NUST students coming up with innovative technological solutions

THE National University of Science and Technology (NUST) students and academics are coming up with innovative technological solutions to national problems, a testimony that they have adapted to the demands of the Heritage-based Education 5.0.

Advances in automation, the digitisation of information, unprecedented access to data and the democratisation of knowledge are transforming every sector of our economy. The scope, scale, and ubiquity of these disruptions is truly unprecedented.

NUST is, therefore, participating at the ZITF 2022, which runs under the theme “Rethink, Reimagine, Reinvent Value Chains for Economic Development” to showcase innovations that add value to different sectors of the economy including agriculture, mining, manufacturing, environment and climate change.

Exhibiting under the theme “Rethink, Reimagine and Reinvent Education 5.0 for Economic Development”, some of the projects on display at the NUST stand in Hall 3 are two mobile applications – PaMarket App and Easy Farm App, and bioplastic manufactured from potato peels.

“PaMarket is a global marketplace platform that allows farmers and vendors to advertise and sell their products in the comfort of their homes. The mobile application was motivated by the experiences of Covid-19 lockdown restrictions that restricted market places for farmers and vendors for selling their products,” said Paidamoyo Chikumbu a Computer Science student and team leader of the innovators.

“The App encourages farmers and vendors to adapt to technological advancement, and use digital platforms to advertise and sell their produce. PaMarket provides an online market for agricultural products both internationally and locally at very affordable prices,” she noted.

The innovation follows the call by The President, His Excellency Cde Emmerson Mnangagwa, for players in the agriculture sector to employ modern technologies to help local products to enter the global value chain.

PaMarket is a global agricultural platform that connects farmers and businesses all over the world.

Another mobile application that is set to contribute to improving the quality and quantity of local farm produce through easy access to critical farming knowledge and skills is Easy Farm App.

“Different agricultural regions require different crops and specific farming techniques to boost productivity. Easy Farm Mobile App brings information on types of crops, fertilisers, diseases, among other services to the click of farmers’ fingers,” said Mthandazo Ncube a Computer Science student and team leader of the innovators.

“The Heritage-based Education 5.0 challenges us to Rethink and Reimagine farming. Easy Farm mobile application, using data from experts and reputable agricultural organisations, recommends crops to grow based on one’s location and region. It provides guidance on how to farm and take care of crops,” he explained.

Through the National Development Strategy 1 (NDS 1), the Government is working on measures to stimulate agricultural production to ensure 80 percent of industry's raw material needs are met from local inputs. NDS 1 aims to end hunger and poverty as identified in SDG 2 and transform people’s lives as pronounced in Zimbabwe’s Vision 2030.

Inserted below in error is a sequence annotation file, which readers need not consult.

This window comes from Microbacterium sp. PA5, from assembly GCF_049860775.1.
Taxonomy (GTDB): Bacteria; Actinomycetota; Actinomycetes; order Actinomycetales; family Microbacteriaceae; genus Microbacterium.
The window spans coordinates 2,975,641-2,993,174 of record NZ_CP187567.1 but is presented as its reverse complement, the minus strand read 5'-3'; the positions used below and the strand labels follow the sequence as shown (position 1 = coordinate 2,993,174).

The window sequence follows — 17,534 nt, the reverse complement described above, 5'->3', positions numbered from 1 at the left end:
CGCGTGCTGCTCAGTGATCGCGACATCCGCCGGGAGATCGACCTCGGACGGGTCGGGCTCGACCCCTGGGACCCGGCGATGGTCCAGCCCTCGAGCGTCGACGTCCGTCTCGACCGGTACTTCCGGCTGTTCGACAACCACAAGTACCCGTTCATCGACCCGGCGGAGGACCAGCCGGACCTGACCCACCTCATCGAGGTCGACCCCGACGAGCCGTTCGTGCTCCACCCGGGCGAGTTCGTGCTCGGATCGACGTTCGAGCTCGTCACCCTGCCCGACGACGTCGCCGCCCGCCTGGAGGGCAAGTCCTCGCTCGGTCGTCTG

To achieve this target, there is a need to improve agricultural productivity and Easy Farm App is the game changer.

The Agric Apps come at a time when the Government is encouraging and assisting the youth, the tech-savvy, to enter into farming.

Nontuthuzelo Ncube, a Tutorial Assistant in the Chemical Engineering Department has come up with biodegradable plastic from potato peels.

“Morden petroleum-based plastics are a threat to livestock, people and the environment. They take a very long time to decompose and stay long in landfills and dumpsites thereby increasing volumes of waste as they do not degrade. Burning of these plastics may also produce toxic chemicals such as dioxins.

“Bioplastics are produced from renewable resources instead and this would result in the reduction of greenhouse gases emissions through the reduced carbon footprint. Bioplastics production will eliminate the environmental concerns like waste management, disposal at sea and emissions,” she said.

Her innovation fits in well in Zimbabwe’s Vision for the economy to go green by 2030, with the country’s economic blueprint, NDS 1 putting in place the necessary pillars for environmentally-friendly products and production of an eco-friendly bioplastic will help achieve this target.

These innovations among others are a demonstration that NUST students and academics have embraced the role of Heritage-based Education 5.0 in driving innovation and catalysing national economic development. In 2019 the University launched its Innovation Hub, a centre for innovation, entrepreneurship and business development. The hub is open to students, academics, independent researchers and innovators as well as other stakeholders.

Entrepreneurship has become a major component of the academic experience of students at NUST. Riding on the University motto of “Think in Other Terms”, NUST is creating a new culture where innovative thinking is inspired and nurtured.

NUST students are oriented to make a difference in society through start-ups, social entrepreneurship, and other business ventures of their own creation. Students are prepared for a rapidly changing job market and are taught to be architects of the world in which we live.

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